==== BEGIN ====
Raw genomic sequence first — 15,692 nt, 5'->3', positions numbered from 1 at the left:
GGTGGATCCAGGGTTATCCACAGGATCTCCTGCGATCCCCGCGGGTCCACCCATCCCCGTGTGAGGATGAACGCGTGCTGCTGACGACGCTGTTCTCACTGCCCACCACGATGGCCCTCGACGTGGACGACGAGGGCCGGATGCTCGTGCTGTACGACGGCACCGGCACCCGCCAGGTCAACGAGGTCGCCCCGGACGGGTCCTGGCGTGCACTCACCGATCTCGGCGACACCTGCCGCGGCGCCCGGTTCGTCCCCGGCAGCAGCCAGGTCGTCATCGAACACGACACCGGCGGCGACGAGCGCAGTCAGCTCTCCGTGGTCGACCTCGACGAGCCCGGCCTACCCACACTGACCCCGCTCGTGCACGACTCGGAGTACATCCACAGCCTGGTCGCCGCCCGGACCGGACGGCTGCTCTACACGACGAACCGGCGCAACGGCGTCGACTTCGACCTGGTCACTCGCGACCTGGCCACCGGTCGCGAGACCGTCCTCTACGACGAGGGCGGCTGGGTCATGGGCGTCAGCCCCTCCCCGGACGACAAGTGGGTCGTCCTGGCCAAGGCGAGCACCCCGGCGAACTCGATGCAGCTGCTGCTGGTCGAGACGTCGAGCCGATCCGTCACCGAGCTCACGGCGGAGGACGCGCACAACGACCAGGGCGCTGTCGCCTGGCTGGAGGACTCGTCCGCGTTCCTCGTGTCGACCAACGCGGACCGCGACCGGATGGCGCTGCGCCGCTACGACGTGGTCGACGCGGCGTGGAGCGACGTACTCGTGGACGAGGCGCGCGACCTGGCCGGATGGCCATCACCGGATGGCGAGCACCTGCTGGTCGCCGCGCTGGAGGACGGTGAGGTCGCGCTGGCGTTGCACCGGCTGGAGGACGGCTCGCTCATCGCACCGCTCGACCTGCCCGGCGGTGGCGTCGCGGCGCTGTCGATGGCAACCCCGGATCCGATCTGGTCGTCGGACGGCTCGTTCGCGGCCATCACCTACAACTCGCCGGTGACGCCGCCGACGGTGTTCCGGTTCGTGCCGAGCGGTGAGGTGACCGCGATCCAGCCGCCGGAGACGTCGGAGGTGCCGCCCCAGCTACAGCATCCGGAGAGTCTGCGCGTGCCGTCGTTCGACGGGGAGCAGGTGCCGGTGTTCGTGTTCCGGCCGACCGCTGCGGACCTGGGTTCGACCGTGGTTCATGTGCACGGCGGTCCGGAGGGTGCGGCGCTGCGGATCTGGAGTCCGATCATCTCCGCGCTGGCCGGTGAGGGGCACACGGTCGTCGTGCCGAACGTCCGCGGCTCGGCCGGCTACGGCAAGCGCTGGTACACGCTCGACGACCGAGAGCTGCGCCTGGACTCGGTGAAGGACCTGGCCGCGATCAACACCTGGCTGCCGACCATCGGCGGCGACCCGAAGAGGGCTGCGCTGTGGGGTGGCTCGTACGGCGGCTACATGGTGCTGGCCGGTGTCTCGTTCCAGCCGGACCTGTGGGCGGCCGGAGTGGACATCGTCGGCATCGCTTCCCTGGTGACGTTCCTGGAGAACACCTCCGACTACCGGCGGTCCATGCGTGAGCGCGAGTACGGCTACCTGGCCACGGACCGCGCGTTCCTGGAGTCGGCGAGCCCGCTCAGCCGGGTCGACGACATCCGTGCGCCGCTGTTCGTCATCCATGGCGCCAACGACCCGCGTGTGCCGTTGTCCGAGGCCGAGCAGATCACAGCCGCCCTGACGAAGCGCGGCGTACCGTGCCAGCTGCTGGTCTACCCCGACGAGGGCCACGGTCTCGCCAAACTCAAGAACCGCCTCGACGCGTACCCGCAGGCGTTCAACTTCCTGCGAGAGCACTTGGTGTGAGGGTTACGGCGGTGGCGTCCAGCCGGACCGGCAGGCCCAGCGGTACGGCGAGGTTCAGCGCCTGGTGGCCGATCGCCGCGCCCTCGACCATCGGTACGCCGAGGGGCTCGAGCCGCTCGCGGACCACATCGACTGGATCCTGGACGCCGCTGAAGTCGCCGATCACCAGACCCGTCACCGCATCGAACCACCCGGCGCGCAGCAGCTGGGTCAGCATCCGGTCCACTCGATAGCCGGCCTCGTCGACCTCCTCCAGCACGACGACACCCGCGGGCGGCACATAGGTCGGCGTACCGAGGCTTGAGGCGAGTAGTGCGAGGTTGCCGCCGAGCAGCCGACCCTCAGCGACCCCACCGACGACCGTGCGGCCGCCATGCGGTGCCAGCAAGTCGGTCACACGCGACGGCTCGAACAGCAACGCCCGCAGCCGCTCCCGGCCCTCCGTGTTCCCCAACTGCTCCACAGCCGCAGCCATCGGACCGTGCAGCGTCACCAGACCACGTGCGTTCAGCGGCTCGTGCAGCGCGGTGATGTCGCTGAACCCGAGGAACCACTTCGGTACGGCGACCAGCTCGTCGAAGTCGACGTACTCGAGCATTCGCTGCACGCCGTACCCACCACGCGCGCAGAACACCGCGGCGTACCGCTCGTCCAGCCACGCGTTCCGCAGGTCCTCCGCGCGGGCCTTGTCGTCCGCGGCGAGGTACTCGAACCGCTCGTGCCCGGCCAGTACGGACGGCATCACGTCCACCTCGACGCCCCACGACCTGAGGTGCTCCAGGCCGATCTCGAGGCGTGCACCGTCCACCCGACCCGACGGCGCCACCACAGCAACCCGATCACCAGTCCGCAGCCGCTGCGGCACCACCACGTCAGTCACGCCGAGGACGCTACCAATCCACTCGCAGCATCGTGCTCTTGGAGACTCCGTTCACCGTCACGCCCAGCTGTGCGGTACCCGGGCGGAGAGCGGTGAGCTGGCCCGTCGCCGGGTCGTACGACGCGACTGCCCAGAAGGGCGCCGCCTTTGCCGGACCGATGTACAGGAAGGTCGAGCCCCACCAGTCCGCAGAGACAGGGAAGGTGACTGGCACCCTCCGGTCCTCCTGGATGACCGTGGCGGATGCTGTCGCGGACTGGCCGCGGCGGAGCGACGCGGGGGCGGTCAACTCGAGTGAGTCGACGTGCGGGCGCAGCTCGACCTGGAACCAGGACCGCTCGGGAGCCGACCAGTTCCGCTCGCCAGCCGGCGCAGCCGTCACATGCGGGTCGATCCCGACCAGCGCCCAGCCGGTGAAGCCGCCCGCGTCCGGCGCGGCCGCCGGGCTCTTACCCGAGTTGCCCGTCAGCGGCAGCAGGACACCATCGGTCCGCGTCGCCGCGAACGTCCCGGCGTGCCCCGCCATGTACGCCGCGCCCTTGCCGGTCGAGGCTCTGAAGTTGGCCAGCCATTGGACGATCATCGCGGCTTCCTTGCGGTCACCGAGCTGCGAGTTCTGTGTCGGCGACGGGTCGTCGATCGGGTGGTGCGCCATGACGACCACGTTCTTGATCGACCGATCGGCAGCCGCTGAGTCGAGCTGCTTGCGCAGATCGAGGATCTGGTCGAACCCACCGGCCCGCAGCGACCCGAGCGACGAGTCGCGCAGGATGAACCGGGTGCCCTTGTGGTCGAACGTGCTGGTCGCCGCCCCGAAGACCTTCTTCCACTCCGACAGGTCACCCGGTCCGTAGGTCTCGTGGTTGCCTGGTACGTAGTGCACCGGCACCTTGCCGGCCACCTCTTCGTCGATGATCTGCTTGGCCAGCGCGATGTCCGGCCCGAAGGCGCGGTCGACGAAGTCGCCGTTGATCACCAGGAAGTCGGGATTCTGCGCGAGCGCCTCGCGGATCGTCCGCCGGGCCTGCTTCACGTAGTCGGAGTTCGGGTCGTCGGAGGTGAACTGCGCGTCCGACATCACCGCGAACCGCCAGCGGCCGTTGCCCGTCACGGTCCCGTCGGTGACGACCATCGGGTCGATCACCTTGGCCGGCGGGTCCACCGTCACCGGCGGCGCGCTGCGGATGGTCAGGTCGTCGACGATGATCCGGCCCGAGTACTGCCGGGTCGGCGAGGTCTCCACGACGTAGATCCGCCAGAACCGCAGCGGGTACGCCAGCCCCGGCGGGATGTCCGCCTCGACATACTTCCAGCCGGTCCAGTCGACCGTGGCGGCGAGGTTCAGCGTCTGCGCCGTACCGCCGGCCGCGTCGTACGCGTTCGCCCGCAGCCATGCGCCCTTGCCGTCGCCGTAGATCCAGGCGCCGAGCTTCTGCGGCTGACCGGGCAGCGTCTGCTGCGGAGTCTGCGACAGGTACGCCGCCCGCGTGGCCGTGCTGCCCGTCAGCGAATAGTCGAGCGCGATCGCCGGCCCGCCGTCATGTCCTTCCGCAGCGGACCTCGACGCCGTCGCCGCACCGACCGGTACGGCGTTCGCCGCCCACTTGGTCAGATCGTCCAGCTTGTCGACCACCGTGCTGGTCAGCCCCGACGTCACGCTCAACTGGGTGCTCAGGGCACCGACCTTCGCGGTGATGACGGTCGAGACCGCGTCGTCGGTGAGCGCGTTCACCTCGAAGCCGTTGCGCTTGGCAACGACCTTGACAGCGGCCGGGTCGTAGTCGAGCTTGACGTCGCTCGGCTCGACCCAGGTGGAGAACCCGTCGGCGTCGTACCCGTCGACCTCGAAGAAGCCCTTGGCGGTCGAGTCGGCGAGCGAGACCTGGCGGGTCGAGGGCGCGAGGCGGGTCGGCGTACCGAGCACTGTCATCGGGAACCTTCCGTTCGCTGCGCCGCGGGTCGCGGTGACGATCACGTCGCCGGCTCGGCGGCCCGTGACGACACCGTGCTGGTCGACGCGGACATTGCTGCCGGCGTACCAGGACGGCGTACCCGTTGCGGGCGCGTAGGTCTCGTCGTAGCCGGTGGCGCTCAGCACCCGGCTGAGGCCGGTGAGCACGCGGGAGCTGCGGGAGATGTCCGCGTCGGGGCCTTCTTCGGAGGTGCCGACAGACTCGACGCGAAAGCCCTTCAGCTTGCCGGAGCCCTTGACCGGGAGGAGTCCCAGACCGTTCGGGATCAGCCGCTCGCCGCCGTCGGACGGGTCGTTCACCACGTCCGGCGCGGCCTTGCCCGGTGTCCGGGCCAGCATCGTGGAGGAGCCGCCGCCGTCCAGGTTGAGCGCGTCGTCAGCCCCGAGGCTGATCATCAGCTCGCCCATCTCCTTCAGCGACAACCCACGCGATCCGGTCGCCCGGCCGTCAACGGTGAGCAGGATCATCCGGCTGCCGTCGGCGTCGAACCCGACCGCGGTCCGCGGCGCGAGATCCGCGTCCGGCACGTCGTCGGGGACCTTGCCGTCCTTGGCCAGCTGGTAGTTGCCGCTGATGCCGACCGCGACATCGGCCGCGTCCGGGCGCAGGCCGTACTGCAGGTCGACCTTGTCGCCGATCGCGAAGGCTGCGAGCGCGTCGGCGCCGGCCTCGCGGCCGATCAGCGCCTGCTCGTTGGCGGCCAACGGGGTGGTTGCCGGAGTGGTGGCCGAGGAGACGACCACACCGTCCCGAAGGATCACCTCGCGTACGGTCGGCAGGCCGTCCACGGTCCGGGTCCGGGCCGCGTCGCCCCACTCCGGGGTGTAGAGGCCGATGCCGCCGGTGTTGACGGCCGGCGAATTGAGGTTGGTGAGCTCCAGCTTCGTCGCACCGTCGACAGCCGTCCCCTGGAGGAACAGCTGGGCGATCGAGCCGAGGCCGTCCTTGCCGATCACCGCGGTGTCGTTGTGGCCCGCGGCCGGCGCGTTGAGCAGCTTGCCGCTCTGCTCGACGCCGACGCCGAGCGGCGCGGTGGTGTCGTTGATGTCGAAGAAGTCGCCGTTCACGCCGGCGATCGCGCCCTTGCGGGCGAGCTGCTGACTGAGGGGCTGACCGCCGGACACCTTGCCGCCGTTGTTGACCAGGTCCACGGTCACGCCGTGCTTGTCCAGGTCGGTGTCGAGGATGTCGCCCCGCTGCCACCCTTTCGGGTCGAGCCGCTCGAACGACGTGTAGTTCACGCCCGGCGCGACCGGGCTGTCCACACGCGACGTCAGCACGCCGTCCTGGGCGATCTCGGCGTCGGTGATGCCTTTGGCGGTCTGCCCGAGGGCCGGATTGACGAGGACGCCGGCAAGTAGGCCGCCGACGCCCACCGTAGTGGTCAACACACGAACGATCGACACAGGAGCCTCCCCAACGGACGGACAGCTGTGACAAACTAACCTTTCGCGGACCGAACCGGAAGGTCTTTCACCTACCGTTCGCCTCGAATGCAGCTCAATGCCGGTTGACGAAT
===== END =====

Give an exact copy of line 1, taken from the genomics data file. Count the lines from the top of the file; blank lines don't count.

Raw genomic sequence first — 15,692 nt, 5'->3', positions numbered from 1 at the left: